Individuals embarking on their journey to become professional social workers often state they feel as if they know nothing upon entering their practice. Regardless of the number of years critical social workers have practiced, they are also thought to know nothing.
By utilizing a philosophical hermeneutic approach for my research I chose to recognize that new critical social work ideas, theories and practices come from something and somewhere (Moules, 2002). This research approach involved interviewing six social workers who graduated in the last three years from two social work schools in Canada with a declared critical orientation. I asked these budding new professionals to describe what happens when they begin working in organizations that may or may not support a critical ideology and how this impacts their practice.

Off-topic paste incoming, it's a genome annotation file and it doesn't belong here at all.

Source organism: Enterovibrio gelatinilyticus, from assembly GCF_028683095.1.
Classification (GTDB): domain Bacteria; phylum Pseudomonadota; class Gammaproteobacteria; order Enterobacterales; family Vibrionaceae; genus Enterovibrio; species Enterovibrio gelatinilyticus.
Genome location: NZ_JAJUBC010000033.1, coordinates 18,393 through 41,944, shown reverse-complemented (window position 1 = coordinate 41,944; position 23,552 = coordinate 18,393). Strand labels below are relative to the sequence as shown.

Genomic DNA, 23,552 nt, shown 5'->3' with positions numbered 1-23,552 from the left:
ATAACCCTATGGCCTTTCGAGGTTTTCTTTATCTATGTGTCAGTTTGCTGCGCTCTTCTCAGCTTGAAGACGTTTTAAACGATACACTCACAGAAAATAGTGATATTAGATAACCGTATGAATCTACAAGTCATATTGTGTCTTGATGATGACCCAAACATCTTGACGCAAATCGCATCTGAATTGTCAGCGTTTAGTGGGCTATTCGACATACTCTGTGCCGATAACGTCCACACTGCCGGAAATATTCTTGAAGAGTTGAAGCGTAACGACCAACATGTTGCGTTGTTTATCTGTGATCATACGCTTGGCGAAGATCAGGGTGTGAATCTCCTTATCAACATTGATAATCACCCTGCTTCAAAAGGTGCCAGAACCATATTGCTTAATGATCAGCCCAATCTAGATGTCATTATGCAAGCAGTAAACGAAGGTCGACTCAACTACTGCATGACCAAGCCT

Interpretations of the participant experiences suggest that this nothing is not an empty space. Instead, it is the in-between space where new critical social work graduates might feel abandoned and unsupported, scrambling for time and resources, and anxious to find the right words. This is the space where much of their practice involves the frustration of being dismissed because they are both new and unconventional in their thinking. However, it is also the space in which new critical social work graduates experience the joy of finding a language to express what they already knew before beginning their schooling. It is the space they sometimes create by insinuating themselves and their ideas into their agencies in a delicate curvilinear manner. Finally, this nothing is also where new graduates might find solace both in themselves and the Other.
Arguments are made on the need for critical social work practitioners and researchers to provide leadership to human service organizations, educational institutions, and the field in general by researching, supporting, and celebrating those critical practices that do embody the cultural mores and values of our work.